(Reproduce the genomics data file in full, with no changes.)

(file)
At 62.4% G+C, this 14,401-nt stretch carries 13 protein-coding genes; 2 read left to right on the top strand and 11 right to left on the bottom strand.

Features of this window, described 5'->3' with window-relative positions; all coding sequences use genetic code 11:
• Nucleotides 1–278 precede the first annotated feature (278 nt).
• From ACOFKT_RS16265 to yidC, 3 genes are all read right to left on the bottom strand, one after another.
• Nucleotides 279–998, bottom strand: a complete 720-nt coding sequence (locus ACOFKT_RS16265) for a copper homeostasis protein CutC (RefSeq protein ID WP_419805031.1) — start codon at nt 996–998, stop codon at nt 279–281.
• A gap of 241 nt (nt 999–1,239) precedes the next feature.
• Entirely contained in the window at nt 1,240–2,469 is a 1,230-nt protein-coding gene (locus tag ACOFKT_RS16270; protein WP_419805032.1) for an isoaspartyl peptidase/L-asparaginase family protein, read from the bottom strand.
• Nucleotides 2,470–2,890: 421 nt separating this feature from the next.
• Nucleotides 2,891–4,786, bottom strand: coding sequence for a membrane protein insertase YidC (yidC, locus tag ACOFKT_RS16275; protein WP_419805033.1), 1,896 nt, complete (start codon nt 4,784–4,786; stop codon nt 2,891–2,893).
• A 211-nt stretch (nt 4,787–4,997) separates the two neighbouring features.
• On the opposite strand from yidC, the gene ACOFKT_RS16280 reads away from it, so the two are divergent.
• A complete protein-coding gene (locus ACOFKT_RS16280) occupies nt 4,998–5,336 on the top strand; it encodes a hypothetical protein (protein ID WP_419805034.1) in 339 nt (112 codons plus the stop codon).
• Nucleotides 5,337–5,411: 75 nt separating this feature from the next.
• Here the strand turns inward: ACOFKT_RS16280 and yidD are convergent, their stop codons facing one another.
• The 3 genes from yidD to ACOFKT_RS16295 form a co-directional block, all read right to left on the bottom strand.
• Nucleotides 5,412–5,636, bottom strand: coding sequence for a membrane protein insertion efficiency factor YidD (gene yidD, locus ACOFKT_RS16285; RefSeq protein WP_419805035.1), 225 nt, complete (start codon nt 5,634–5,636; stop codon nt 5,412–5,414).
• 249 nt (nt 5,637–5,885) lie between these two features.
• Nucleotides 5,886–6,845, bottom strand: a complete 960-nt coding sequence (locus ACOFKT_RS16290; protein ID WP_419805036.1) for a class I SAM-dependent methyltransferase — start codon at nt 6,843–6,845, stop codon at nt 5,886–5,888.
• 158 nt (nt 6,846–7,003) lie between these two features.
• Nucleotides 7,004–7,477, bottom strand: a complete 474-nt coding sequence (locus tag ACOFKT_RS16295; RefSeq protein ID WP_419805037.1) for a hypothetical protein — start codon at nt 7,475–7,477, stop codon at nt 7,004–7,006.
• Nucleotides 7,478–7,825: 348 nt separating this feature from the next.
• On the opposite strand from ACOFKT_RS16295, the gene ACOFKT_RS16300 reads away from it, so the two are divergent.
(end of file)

At 62.4% G+C, this 14,401-nt stretch carries 13 protein-coding genes; 2 read left to right on the top strand and 11 right to left on the bottom strand.

Features of this window, described 5'->3' with window-relative positions; all coding sequences use genetic code 11:
• Nucleotides 1–278 precede the first annotated feature (278 nt).
• From ACOFKT_RS16265 to yidC, 3 genes are all read right to left on the bottom strand, one after another.
• Nucleotides 279–998, bottom strand: a complete 720-nt coding sequence (locus ACOFKT_RS16265) for a copper homeostasis protein CutC (RefSeq protein ID WP_419805031.1) — start codon at nt 996–998, stop codon at nt 279–281.
• A gap of 241 nt (nt 999–1,239) precedes the next feature.
• Entirely contained in the window at nt 1,240–2,469 is a 1,230-nt protein-coding gene (locus tag ACOFKT_RS16270; protein WP_419805032.1) for an isoaspartyl peptidase/L-asparaginase family protein, read from the bottom strand.
• Nucleotides 2,470–2,890: 421 nt separating this feature from the next.
• Nucleotides 2,891–4,786, bottom strand: coding sequence for a membrane protein insertase YidC (yidC, locus tag ACOFKT_RS16275; protein WP_419805033.1), 1,896 nt, complete (start codon nt 4,784–4,786; stop codon nt 2,891–2,893).
• A 211-nt stretch (nt 4,787–4,997) separates the two neighbouring features.
• On the opposite strand from yidC, the gene ACOFKT_RS16280 reads away from it, so the two are divergent.
• A complete protein-coding gene (locus ACOFKT_RS16280) occupies nt 4,998–5,336 on the top strand; it encodes a hypothetical protein (protein ID WP_419805034.1) in 339 nt (112 codons plus the stop codon).
• Nucleotides 5,337–5,411: 75 nt separating this feature from the next.
• Here the strand turns inward: ACOFKT_RS16280 and yidD are convergent, their stop codons facing one another.
• The 3 genes from yidD to ACOFKT_RS16295 form a co-directional block, all read right to left on the bottom strand.
• Nucleotides 5,412–5,636, bottom strand: coding sequence for a membrane protein insertion efficiency factor YidD (gene yidD, locus ACOFKT_RS16285; RefSeq protein WP_419805035.1), 225 nt, complete (start codon nt 5,634–5,636; stop codon nt 5,412–5,414).
• 249 nt (nt 5,637–5,885) lie between these two features.
• Nucleotides 5,886–6,845, bottom strand: a complete 960-nt coding sequence (locus ACOFKT_RS16290; protein ID WP_419805036.1) for a class I SAM-dependent methyltransferase — start codon at nt 6,843–6,845, stop codon at nt 5,886–5,888.
• 158 nt (nt 6,846–7,003) lie between these two features.
• Nucleotides 7,004–7,477, bottom strand: a complete 474-nt coding sequence (locus tag ACOFKT_RS16295; RefSeq protein ID WP_419805037.1) for a hypothetical protein — start codon at nt 7,475–7,477, stop codon at nt 7,004–7,006.
• Nucleotides 7,478–7,825: 348 nt separating this feature from the next.
• On the opposite strand from ACOFKT_RS16295, the gene ACOFKT_RS16300 reads away from it, so the two are divergent.